June 29, 2015

Changing Our Minds

Habits of Minds
Habits of Minds (Photo credit: Wikipedia)
Many skeptics, atheists, and/or freethinkers pride themselves on their willingness to change their mind on the basis of reason, evidence, or other new information. This should be a source of pride and should be far more common than it is. After all, we are the ones who often claim that we are not beholden to any sort of dogma, tradition, or authority. This leaves us free to follow the evidence without being locked into maintaining views that are inconsistent with reality. It also grants us the room to change our minds as we identify the shortcomings of our previous positions.

We skeptics, atheists, and/or freethinkers should not only be willing to changes our minds; we should celebrate it when others do so. Again and again, we say that this is how reasonable people are supposed to behave. If the Bigfoot skeptic was presented with solid evidence supporting the existence of such a creature, we would expect him to change his mind and acknowledge that such a creature could be real. If the third-wave feminist was presented with clear evidence calling commonly cited rape statistics into question, we'd expect her to stop repeating them as if they were 100% accurate. When we encounter someone who willfully disregards the evidence to maintain a belief (e.g., creationists, climate science deniers, GMO opponents, users of homeopathy), we tend to be critical. We seem to expect that rational people will allow themselves to learn, changing their minds based on the evidence.

Strangely, we often seek to penalize others for changing their minds. Some went so far as to join the chorus calling John Kerry a "flip-flopper" when he ran for president in 2004. I remember wondering at the time why any sane person would want to elect a president who did not regularly change his or her mind. How could such a person be rational? But we do not have to go to presidential politics to find examples of people who should know better penalizing others for changing their minds. Many engage in the sort of "gotcha" tactics in which they attempt to assail people with their own words, sometimes from several years ago, as if changing one's mind was undesirable.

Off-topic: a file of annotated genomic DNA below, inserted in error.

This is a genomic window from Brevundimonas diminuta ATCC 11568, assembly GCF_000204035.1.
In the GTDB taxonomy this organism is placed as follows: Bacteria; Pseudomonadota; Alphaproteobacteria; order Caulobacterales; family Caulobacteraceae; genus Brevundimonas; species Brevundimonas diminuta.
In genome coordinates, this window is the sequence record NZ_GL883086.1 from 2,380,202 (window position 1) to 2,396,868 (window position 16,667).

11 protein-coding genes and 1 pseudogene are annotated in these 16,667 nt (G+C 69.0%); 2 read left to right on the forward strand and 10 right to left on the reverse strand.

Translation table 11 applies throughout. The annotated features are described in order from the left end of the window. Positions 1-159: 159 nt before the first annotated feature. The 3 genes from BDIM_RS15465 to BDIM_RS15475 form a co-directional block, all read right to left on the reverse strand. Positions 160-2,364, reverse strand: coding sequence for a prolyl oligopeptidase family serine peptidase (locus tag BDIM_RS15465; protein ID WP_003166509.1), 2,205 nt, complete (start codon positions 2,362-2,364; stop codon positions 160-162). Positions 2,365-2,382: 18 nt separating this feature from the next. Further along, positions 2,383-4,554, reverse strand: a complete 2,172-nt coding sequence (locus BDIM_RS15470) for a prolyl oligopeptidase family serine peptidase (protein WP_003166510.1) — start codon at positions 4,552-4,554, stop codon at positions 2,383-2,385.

I don't know about you, but I am committed to changing my mind as I learn new things, interact with new perspectives, and have new experiences. I am willing to be wrong, to learn, and to grow. This inevitably means that I will change my mind. This is not a bug but a feature of freethought. Not only that, but I view others changing their minds as a positive. I'm happy to see them learning and am glad that they've had the opportunity to do so.

I have written some posts here at Atheist Revolution with which I no longer agree. I've been at this for more than 10 years, and I have certainly said things previously in ways that I would not say them today. I've changed my mind many times on many subjects. If someone wants to confront me with some old content and suggest that I have been inconsistent, he or she is welcome to do so. Of course I've been inconsistent! This is what happens when one is not wedded to dogma or tradition but allows oneself the room to learn, grow, and change. I plan to keep changing my mind for some time to come. I hope you'll join me.

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